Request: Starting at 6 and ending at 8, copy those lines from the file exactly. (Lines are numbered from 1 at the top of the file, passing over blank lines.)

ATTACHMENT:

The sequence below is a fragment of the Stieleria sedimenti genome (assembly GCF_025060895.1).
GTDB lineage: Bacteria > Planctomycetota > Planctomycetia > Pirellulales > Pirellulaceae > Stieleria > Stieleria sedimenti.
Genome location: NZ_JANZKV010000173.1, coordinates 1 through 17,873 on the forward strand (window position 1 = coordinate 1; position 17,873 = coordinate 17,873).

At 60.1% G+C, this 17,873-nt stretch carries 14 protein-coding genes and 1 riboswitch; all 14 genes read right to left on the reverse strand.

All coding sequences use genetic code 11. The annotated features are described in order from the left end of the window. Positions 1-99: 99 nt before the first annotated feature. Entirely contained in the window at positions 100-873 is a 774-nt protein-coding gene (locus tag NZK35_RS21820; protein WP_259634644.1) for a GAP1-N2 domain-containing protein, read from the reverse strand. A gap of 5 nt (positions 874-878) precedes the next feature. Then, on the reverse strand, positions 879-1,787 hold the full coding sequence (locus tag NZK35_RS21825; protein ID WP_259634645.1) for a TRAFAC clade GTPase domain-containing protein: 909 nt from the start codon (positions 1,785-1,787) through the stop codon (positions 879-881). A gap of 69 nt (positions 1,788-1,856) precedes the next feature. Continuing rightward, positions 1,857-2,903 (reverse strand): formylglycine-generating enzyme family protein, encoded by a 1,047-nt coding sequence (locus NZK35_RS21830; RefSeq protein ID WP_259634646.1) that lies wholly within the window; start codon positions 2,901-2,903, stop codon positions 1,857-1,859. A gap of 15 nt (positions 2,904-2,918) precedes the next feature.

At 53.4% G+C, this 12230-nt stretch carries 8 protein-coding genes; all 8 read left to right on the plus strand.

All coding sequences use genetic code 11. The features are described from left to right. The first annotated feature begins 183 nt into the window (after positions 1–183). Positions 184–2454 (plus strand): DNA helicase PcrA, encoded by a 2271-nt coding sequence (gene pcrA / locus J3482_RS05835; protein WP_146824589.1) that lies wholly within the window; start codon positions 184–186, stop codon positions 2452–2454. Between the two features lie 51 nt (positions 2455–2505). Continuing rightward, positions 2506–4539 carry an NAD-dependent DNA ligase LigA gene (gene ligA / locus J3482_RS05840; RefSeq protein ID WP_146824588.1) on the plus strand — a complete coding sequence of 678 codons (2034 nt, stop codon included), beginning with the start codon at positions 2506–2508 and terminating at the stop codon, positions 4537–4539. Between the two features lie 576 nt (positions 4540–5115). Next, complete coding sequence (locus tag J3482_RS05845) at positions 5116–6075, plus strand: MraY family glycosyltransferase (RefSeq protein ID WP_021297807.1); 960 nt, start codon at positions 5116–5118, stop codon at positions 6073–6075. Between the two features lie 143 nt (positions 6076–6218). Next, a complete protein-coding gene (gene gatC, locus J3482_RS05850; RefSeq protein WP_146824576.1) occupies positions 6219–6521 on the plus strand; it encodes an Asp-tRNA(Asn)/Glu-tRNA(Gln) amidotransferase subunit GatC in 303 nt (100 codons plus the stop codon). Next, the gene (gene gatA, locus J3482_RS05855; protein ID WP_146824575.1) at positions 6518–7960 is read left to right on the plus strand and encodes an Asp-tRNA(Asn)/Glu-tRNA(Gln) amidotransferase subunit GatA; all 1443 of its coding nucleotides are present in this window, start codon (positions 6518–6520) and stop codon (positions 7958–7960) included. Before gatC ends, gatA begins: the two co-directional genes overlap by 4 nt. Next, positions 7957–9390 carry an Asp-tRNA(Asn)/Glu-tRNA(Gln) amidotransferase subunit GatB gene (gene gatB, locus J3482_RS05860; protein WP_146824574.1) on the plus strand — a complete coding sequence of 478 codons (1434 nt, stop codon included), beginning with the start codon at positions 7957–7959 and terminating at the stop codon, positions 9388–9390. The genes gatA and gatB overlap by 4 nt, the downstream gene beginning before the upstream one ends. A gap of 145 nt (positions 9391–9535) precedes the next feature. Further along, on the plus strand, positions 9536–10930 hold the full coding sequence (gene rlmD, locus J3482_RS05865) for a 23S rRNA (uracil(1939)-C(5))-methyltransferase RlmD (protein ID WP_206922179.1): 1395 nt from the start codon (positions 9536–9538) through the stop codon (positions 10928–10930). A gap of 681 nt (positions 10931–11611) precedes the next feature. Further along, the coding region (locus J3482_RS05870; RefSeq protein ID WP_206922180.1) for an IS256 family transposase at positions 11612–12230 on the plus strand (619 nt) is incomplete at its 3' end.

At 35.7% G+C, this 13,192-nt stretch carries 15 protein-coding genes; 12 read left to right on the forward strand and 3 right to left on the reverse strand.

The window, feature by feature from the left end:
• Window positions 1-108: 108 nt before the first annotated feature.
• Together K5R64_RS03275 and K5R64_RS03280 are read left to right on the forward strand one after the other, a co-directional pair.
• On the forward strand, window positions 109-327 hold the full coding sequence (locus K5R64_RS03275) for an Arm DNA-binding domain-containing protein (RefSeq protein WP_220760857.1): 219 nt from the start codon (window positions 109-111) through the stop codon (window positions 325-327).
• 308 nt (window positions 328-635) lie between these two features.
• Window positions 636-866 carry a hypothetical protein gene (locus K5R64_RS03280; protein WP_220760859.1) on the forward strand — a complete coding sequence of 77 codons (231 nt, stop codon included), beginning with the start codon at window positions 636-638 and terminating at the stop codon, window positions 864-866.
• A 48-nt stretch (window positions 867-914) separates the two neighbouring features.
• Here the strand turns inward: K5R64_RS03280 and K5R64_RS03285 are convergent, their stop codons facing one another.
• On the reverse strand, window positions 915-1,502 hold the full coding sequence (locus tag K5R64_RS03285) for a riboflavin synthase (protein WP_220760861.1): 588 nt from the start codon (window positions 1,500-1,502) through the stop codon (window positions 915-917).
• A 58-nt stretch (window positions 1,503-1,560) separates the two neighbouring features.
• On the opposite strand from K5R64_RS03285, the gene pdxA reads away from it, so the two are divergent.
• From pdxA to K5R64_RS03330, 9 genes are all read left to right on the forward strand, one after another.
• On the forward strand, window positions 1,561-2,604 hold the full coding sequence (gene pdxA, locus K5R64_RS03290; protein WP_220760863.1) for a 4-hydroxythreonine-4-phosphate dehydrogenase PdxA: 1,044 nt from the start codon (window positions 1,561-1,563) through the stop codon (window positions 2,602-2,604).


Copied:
At 53.4% G+C, this 12230-nt stretch carries 8 protein-coding genes; all 8 read left to right on the plus strand.

All coding sequences use genetic code 11. The features are described from left to right. The first annotated feature begins 183 nt into the window (after positions 1–183). Positions 184–2454 (plus strand): DNA helicase PcrA, encoded by a 2271-nt coding sequence (gene pcrA / locus J3482_RS05835; protein WP_146824589.1) that lies wholly within the window; start codon positions 184–186, stop codon positions 2452–2454. Between the two features lie 51 nt (positions 2455–2505). Continuing rightward, positions 2506–4539 carry an NAD-dependent DNA ligase LigA gene (gene ligA / locus J3482_RS05840; RefSeq protein ID WP_146824588.1) on the plus strand — a complete coding sequence of 678 codons (2034 nt, stop codon included), beginning with the start codon at positions 2506–2508 and terminating at the stop codon, positions 4537–4539. Between the two features lie 576 nt (positions 4540–5115). Next, complete coding sequence (locus tag J3482_RS05845) at positions 5116–6075, plus strand: MraY family glycosyltransferase (RefSeq protein ID WP_021297807.1); 960 nt, start codon at positions 5116–5118, stop codon at positions 6073–6075. Between the two features lie 143 nt (positions 6076–6218). Next, a complete protein-coding gene (gene gatC, locus J3482_RS05850; RefSeq protein WP_146824576.1) occupies positions 6219–6521 on the plus strand; it encodes an Asp-tRNA(Asn)/Glu-tRNA(Gln) amidotransferase subunit GatC in 303 nt (100 codons plus the stop codon). Next, the gene (gene gatA, locus J3482_RS05855; protein ID WP_146824575.1) at positions 6518–7960 is read left to right on the plus strand and encodes an Asp-tRNA(Asn)/Glu-tRNA(Gln) amidotransferase subunit GatA; all 1443 of its coding nucleotides are present in this window, start codon (positions 6518–6520) and stop codon (positions 7958–7960) included. Before gatC ends, gatA begins: the two co-directional genes overlap by 4 nt. Next, positions 7957–9390 carry an Asp-tRNA(Asn)/Glu-tRNA(Gln) amidotransferase subunit GatB gene (gene gatB, locus J3482_RS05860; protein WP_146824574.1) on the plus strand — a complete coding sequence of 478 codons (1434 nt, stop codon included), beginning with the start codon at positions 7957–7959 and terminating at the stop codon, positions 9388–9390. The genes gatA and gatB overlap by 4 nt, the downstream gene beginning before the upstream one ends. A gap of 145 nt (positions 9391–9535) precedes the next feature. Further along, on the plus strand, positions 9536–10930 hold the full coding sequence (gene rlmD, locus J3482_RS05865) for a 23S rRNA (uracil(1939)-C(5))-methyltransferase RlmD (protein ID WP_206922179.1): 1395 nt from the start codon (positions 9536–9538) through the stop codon (positions 10928–10930). A gap of 681 nt (positions 10931–11611) precedes the next feature. Further along, the coding region (locus J3482_RS05870; RefSeq protein ID WP_206922180.1) for an IS256 family transposase at positions 11612–12230 on the plus strand (619 nt) is incomplete at its 3' end.

At 35.7% G+C, this 13,192-nt stretch carries 15 protein-coding genes; 12 read left to right on the forward strand and 3 right to left on the reverse strand.